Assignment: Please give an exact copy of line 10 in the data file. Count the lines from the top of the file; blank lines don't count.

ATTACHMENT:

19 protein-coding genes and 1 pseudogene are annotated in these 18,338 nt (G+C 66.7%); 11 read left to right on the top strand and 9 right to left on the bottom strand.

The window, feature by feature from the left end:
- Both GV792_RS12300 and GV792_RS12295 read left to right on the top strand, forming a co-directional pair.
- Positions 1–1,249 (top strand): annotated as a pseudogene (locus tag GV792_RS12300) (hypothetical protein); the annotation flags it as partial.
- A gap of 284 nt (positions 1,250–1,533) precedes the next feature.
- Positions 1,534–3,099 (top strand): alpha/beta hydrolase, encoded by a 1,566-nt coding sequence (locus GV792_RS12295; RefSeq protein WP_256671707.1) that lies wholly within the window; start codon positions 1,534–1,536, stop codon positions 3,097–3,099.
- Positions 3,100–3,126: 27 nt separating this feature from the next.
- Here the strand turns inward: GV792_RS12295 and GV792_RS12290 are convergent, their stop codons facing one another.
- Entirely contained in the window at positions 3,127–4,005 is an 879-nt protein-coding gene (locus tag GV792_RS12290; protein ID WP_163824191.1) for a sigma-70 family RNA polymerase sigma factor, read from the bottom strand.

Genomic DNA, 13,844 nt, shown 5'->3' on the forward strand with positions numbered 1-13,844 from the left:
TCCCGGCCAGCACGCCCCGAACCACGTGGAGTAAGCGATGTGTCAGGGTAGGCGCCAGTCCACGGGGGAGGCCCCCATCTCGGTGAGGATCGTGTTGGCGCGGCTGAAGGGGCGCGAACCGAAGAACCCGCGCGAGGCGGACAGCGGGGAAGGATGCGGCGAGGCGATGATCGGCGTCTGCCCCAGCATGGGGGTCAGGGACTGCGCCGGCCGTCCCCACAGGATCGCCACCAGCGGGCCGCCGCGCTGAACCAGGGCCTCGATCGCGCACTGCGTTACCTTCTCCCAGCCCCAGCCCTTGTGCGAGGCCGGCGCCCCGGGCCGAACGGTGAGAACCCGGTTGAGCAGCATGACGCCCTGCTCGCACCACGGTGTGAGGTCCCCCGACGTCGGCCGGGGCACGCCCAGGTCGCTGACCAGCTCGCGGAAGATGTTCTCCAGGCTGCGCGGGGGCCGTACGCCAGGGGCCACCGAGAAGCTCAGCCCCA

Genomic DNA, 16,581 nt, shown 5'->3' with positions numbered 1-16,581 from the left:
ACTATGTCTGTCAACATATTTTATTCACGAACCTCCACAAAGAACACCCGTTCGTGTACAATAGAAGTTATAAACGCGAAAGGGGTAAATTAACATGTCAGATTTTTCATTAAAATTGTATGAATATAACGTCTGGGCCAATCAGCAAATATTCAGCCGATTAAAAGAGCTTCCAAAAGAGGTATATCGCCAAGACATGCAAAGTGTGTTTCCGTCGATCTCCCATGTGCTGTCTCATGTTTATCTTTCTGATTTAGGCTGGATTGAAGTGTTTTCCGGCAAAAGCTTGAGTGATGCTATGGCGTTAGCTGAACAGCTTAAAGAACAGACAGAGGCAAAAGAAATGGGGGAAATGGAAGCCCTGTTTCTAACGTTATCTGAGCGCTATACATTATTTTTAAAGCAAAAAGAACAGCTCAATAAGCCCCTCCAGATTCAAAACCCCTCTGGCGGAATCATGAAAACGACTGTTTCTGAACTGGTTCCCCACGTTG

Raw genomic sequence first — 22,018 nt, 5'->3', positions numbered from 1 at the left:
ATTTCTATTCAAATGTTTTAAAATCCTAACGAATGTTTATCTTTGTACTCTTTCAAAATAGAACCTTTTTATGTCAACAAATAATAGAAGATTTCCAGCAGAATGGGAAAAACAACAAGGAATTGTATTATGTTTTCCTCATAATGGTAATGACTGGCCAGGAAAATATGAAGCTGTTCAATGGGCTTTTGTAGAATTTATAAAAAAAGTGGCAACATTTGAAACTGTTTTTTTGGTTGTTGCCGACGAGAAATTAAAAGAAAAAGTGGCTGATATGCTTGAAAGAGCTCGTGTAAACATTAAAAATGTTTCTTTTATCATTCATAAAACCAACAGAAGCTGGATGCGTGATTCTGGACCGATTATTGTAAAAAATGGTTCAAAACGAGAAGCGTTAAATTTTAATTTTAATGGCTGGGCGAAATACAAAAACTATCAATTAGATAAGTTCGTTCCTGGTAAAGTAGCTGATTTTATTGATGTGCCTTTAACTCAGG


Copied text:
Genomic DNA, 13,844 nt, shown 5'->3' on the forward strand with positions numbered 1-13,844 from the left: